St. John’s received nearly 200 pints of blood in donations from the first two blood drives of the semester, paving the way for a third, originally unplanned blood drive scheduled for Wednesday.
The latest event, slated to occur from 9 a.m. to 4 p.m. in front of Council Hall, has been brought on due to the success of the two day back-to-school blood drives on August 28 and 29 and a blood shortage, said Kevin Ryan, associate for the Office of Community Relations.
According to Ryan, 839 pints of blood have been collected from the Queens campus in 2008 thus far, including 648 pints from the Spring 2008 semester and 191 pints donated during the two day back-to-school blood drive on August 28 and 29.
1,366 pints of blood were contributed by the Queens and Staten Island campuses combined last year, a new record for the University, said Ryan.
The Manhattan and Oakdale campuses have also recently begun getting into the act and hosted their first blood drives ever in the spring, gathering 21 and 20 pints, respectively.
Representatives from the Participate ’08 groups will also be near the mobile unit, available to register students for the upcoming presidential election.
St. John’s for the last two years has been the recipient of the NY Blood Services’ Diamond Award for its 2006 and 2007 donations. The University has previously received the Gold and Bronze award, in 2004 and 2005.
The annual events, held in association with the Office of Community Relations, the New York Blood Center and other school groups, is usually held three to four times a semester inside Council Hall.
However, with ongoing construction causing the building to serve as the temporary home for the Student Financial Aid Office, the NYBC brought their mobile donation unit center with them in the form of a large, colorful bus.
“At this time of year and because of all the construction going on, it’s tough to find indoor space [for the blood drive], but we really wanted to do it,” said Ryan.
Bruce Doncaster, a donor specialist with the New York Blood Center, stressed the significance of giving blood.
“Blood donation is so important,” he said. “We can’t grow it, can’t build it…this is the only thing that works.”
“The success of this blood drive shows how well St. John’s students give back to their community,” Doncaster said.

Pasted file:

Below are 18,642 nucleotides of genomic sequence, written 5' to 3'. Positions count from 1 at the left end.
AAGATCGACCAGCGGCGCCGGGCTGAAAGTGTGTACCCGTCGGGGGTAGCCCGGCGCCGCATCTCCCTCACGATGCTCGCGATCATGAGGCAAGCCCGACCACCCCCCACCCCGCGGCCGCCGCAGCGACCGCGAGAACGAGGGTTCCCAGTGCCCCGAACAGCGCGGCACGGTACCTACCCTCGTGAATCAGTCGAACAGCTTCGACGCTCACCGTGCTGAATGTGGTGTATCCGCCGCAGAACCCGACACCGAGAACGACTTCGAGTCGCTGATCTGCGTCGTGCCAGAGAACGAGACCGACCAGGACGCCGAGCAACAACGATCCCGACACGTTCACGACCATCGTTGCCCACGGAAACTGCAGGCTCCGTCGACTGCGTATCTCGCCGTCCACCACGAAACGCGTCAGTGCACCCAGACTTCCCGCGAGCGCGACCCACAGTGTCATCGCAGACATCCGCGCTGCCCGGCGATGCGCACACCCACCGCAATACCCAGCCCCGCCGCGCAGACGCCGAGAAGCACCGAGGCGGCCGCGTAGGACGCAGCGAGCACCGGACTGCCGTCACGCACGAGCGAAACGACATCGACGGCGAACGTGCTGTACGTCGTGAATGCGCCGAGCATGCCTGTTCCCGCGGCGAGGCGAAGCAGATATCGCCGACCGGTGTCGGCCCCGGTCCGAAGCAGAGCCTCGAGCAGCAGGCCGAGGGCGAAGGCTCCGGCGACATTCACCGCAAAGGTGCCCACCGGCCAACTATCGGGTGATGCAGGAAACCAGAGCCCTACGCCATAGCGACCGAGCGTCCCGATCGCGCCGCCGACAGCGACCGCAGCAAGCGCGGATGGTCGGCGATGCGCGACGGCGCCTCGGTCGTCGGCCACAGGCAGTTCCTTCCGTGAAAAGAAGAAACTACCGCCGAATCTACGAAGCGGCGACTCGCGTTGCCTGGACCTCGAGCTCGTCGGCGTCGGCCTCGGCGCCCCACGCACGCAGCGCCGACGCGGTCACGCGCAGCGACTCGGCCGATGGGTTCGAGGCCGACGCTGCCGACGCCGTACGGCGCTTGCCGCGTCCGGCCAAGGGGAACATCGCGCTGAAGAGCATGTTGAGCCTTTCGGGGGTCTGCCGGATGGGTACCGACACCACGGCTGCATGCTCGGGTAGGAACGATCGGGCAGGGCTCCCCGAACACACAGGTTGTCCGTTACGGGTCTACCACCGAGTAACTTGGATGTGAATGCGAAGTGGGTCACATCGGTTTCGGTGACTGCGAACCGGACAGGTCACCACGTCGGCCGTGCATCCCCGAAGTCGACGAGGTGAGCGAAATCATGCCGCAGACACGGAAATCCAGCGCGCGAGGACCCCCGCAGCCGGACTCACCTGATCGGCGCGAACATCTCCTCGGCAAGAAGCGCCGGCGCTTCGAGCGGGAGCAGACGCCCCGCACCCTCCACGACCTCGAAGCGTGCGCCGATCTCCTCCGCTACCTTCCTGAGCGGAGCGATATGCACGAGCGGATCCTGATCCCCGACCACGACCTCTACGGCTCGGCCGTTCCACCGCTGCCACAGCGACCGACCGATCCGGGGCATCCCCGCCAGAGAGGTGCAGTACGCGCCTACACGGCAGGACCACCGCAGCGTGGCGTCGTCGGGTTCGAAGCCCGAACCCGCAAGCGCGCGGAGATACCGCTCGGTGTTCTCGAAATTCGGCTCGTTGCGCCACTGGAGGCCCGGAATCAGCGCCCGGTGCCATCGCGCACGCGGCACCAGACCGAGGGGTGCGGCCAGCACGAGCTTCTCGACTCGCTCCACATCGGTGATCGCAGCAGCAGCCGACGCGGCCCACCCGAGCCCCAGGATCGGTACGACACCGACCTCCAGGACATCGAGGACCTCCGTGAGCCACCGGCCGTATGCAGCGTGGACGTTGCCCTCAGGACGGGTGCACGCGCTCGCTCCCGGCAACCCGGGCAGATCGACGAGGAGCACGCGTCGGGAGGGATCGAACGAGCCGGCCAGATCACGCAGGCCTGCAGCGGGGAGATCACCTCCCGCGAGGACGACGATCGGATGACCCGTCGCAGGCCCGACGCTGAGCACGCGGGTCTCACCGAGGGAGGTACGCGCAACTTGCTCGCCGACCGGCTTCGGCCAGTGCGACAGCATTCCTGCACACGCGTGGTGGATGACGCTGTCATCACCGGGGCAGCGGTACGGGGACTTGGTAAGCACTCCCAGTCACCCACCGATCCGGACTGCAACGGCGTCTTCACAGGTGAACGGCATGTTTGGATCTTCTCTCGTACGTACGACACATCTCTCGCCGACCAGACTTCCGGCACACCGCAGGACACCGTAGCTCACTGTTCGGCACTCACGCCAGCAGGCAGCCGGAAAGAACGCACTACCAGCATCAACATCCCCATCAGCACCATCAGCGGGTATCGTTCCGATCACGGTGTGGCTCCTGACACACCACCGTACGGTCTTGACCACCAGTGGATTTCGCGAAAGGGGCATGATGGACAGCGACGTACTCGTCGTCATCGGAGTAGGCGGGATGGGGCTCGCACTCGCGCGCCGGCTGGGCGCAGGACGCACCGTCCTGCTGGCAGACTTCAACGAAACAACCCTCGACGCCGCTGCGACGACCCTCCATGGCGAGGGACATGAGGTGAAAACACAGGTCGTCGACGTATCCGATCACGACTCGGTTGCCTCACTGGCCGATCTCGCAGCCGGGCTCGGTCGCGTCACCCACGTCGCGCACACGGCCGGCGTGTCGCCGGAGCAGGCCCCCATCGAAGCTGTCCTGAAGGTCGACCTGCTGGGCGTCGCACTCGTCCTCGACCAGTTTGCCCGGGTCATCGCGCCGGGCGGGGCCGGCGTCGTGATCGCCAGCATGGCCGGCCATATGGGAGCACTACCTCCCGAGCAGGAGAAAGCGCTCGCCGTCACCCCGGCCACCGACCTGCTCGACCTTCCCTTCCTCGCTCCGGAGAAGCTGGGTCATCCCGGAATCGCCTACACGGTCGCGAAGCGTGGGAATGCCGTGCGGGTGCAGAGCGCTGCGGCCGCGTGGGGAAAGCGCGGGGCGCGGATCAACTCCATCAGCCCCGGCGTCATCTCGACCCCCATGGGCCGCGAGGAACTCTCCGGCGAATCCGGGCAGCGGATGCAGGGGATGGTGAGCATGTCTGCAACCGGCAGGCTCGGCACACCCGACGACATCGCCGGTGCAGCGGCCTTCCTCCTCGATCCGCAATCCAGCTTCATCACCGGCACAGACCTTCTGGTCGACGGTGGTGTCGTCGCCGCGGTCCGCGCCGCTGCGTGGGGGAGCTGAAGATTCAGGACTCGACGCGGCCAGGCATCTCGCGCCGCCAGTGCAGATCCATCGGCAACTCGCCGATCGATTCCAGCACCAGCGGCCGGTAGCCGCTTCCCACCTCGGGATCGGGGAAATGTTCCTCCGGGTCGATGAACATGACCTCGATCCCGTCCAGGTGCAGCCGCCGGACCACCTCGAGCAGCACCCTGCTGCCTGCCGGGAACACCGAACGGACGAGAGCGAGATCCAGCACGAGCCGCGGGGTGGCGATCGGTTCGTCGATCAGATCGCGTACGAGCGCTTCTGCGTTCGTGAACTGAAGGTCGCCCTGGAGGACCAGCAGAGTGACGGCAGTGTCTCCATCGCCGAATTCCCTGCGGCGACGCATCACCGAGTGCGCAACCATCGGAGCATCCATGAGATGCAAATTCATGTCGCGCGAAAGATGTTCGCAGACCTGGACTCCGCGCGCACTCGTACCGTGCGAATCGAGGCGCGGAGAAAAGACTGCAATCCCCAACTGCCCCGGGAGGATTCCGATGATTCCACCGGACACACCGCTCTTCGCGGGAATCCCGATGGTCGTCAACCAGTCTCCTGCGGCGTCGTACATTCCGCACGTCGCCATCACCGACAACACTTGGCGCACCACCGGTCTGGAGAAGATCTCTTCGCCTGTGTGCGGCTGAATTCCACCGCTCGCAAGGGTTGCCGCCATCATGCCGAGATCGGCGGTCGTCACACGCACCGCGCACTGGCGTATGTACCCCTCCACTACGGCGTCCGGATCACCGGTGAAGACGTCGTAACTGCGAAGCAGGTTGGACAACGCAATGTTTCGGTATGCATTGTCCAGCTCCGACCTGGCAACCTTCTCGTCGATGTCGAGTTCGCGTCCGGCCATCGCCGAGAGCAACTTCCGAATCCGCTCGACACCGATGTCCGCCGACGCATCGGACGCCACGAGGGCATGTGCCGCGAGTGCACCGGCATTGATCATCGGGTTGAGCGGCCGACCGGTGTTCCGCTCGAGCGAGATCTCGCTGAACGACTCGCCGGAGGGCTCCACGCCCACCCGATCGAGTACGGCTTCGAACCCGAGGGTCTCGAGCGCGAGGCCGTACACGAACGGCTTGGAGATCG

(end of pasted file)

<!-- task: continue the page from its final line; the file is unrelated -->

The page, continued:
Students said the mobile unit easily got their attention.
“I think the huge bus definitely drew people,” said senior Ben Liss. “[The blood drive] is always huge at the beginning of the semester, but I never remember it being this crazy.”
Freshman Rose Marinari said the large vehicle also compelled her to donate blood.
“I’ve been meaning to give blood for a while and when I saw the enormous bus, I couldn’t walk away without signing up to donate,” she said.
Bill Mardavich, a NYBC donor recruiter, said St. John’s “is one of our best” blood donating institutions and also said that he feels students understand the importance of giving blood.
Senior Ben Liss said he believes each donation is important.
“This kind of service has such an immediate impact,” he said. “This blood could be going to someone you know.”
Jim Faber, another NYBC donor recruiter, said he could not agree more.
“The blood that’s given here, stays here,” he said. “By donating, students are protecting their fellow students, families, and loved ones.”
Dave Grossman, a first year law student, said he felt the blood drives were great for the St. John’s community.
“It’s a great cause,” he said. “It’s good service to your community and to others. There’s no downside.”
Donors at recent blood drives have not left empty-handed, as each participant was given a free pair of Mets tickets for their contribution.
Mardavich said he believes the incentive of free baseball tickets was not the main reason why students donated.
“The Mets tickets were a great idea, but that’s not what brought the kids out,” he said. “Ninety-nine percent of these kids are just here to save a life.”
Ryan said he agrees.
“We only offer Mets tickets a few times a year and there has been a steady, dramatic increase of donations during the last three years,” he said.
“I think this has really become a part of campus life and the students have fully embraced it,” he said.